To Paint is to Live: Jewish Museum reopens with exhibit of artwork recovered from Theresienstadt Ghetto
Jewish Museum Milwaukee (JMM) launched its newest exhibit, “To Paint is to Live: The Artwork of Erich Lichtblau-Leskly,” both in-person and online February 19.
To Paint is to Live explores the life and work of Erich Lichtblau-Leskly, a Czech Jewish artist who used art and satire as tools for coping and resistance while imprisoned in Theresienstadt Ghetto during World War II. The exhibit features 65 original paintings and drawings by the artist and runs through May 30.
“The exhibit title To Paint is to Live is a direct depiction of how Leskly faced and survived an unimaginable situation,” said Molly Dubin, Jewish Museum Milwaukee curator. “He later told family members he had to paint to keep his sanity; if he couldn’t paint, he couldn’t live.”
Before the war, Erich Lichtblau-Leskly lived a normal life with his wife Elsa and enjoyed a promising career as a commercial designer. That world was shattered when the Nazis invaded Czechoslovakia in 1939 and the Lesklys were deported to Theresienstadt Ghetto.
While imprisoned, Leskly continued to use art to express himself, document life around him, and make sense of his dire situation. His satiric, cartoonish representations of daily life in Theresienstadt juxtapose shocking scenes of brutality with a light, ironic style, exposing the absurdity and audacity of his and others’ experiences.
In the spring of 1944, fearing repercussions from the Nazis, Leskly cut his artwork into pieces and he and Elsa hid them under the floorboards in her barracks. Miraculously the couple survived the war and following liberation they were able to retrieve the scraps of art they had hidden. Living in Israel after the war, Leskly repainted the scenes into larger watercolors using the repaired drawings as inspiration.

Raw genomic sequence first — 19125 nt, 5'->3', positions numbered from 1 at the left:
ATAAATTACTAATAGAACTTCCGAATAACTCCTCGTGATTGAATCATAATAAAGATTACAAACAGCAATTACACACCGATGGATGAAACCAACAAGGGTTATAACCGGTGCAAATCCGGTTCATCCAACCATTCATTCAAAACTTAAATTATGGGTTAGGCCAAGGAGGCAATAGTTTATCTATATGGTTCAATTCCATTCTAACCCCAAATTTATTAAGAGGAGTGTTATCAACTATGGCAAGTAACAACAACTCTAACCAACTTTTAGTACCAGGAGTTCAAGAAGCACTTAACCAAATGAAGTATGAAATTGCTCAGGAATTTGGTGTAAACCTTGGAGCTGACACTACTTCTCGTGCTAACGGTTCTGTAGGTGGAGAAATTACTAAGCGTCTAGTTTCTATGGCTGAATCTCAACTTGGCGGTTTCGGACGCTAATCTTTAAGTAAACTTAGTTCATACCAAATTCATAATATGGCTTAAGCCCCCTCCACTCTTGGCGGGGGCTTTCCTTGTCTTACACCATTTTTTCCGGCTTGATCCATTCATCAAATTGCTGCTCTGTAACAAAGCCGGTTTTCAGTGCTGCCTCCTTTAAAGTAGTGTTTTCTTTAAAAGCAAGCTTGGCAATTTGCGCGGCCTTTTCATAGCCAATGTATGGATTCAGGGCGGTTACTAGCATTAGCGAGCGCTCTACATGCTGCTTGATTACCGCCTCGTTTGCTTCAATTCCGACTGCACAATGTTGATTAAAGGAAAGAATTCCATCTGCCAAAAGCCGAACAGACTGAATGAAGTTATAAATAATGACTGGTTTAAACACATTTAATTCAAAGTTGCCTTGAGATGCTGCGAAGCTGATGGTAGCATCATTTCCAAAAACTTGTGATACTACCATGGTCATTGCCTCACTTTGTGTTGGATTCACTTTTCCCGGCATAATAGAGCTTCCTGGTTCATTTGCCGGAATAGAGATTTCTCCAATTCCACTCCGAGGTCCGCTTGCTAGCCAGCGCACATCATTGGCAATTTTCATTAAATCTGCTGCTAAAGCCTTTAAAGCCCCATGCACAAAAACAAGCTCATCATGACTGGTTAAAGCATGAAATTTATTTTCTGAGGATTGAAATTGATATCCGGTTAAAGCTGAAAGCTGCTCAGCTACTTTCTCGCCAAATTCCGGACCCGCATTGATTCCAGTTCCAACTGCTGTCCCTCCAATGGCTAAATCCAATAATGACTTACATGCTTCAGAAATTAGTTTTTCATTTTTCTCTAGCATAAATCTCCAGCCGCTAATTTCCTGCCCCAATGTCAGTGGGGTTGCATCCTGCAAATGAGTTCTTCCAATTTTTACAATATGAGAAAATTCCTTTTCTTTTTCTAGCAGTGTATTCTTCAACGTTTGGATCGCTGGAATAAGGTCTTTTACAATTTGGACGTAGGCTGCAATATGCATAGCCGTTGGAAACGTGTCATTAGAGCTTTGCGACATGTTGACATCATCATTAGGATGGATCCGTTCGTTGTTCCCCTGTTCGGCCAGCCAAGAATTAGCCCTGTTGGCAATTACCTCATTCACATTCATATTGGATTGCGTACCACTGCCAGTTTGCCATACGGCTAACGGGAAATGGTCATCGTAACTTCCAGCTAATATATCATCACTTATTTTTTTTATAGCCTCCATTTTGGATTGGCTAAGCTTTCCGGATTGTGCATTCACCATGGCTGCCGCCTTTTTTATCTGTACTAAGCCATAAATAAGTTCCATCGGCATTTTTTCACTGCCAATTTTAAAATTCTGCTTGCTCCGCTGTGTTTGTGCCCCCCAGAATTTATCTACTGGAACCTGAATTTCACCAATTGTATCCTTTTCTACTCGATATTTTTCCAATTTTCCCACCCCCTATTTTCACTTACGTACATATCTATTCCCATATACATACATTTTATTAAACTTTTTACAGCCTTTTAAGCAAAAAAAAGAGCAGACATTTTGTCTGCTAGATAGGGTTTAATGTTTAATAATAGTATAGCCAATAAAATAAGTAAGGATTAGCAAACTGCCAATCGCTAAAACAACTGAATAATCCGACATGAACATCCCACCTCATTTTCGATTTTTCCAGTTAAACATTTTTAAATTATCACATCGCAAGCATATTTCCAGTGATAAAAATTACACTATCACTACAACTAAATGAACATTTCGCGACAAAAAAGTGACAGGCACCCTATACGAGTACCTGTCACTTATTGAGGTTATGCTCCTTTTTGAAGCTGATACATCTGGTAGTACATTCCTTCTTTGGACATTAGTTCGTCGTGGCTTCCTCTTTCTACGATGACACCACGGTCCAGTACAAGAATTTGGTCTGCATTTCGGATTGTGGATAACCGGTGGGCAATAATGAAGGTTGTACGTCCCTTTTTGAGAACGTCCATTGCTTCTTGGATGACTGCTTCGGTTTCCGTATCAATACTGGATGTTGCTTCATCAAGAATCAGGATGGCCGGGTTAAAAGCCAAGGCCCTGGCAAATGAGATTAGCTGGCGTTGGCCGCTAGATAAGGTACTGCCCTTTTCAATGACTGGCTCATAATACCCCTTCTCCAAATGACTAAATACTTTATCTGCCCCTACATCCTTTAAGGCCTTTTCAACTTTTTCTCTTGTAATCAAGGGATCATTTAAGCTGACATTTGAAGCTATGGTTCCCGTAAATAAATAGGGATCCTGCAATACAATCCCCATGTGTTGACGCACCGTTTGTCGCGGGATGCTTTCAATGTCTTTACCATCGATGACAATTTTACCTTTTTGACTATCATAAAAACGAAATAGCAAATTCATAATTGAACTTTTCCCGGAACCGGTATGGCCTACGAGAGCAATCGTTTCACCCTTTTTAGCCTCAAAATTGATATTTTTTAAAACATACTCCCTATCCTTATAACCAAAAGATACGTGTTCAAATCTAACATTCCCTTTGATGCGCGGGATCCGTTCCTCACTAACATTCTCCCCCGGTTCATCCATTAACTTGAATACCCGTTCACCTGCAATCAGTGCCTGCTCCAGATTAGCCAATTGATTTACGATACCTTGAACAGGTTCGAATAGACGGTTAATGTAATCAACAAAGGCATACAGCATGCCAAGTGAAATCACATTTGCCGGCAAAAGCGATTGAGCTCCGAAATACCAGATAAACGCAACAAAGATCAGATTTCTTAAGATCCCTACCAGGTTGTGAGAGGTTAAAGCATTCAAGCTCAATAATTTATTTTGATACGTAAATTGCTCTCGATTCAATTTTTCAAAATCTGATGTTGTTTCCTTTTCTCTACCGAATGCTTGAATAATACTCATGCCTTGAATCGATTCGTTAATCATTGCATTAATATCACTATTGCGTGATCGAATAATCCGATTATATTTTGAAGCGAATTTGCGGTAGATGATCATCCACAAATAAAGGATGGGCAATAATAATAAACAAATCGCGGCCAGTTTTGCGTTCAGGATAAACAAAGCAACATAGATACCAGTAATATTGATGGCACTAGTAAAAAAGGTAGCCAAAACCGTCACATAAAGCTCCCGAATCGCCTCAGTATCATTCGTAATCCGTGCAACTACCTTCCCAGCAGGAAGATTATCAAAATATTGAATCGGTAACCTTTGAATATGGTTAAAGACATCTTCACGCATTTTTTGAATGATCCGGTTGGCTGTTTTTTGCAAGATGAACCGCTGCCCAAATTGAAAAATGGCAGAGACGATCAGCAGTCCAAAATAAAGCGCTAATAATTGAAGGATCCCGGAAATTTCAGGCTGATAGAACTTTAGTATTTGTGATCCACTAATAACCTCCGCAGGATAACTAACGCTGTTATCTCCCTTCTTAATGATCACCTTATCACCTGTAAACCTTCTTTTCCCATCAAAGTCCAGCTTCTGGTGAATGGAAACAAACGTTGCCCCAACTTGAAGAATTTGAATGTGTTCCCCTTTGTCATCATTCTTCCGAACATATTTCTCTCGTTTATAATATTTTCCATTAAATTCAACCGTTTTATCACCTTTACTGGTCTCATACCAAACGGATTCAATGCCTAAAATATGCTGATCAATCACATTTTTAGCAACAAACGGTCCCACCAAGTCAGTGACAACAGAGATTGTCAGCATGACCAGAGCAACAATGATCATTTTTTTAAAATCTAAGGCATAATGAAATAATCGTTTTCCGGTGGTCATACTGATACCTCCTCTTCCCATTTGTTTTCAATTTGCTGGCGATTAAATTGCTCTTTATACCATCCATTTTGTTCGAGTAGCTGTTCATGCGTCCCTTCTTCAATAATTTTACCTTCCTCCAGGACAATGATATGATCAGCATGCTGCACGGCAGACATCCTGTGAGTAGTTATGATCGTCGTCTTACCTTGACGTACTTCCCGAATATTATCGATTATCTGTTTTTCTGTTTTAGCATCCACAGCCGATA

Both the original taped back together sketches and reworked illustrations will be on display side-by-side in the exhibit. An original video, showing Leskly’s daughters and grandsons visiting Theresienstadt to see where the art hid under the floorboards, adds additional context for visitors.
Closed to in-person visitors since early December, JMM will reopen Feb. 19. Visitors will be able to choose to see the exhibit in-person or through paid online tours with a presentation. In addition, JMM is offering virtual programs with the opportunity for the public to engage with the Museum’s staff and guest experts. Since March, the Museum has seen 55,800 virtual visitors from all over the world.
“Our virtual programs have really taken off,” Dubin continued. “We’re tying into very poignant themes with strong parallels to the present day, that we hope will continue to resonate with our audiences here in Milwaukee and beyond.”
Programming also included a virtual opening preview on February 18 with Leskly’s daughter, Mira Oren, who explored his life, work, and legacy through a remote presentation from her London home.
The Jewish Museum Milwaukee is dedicated to preserving and presenting the history of the Jewish people in southeastern Wisconsin and celebrating the continuum of Jewish heritage and culture. The museum builds bridges between diverse groups of people through shared difficult histories and uses historical events and art to explore contemporary topics.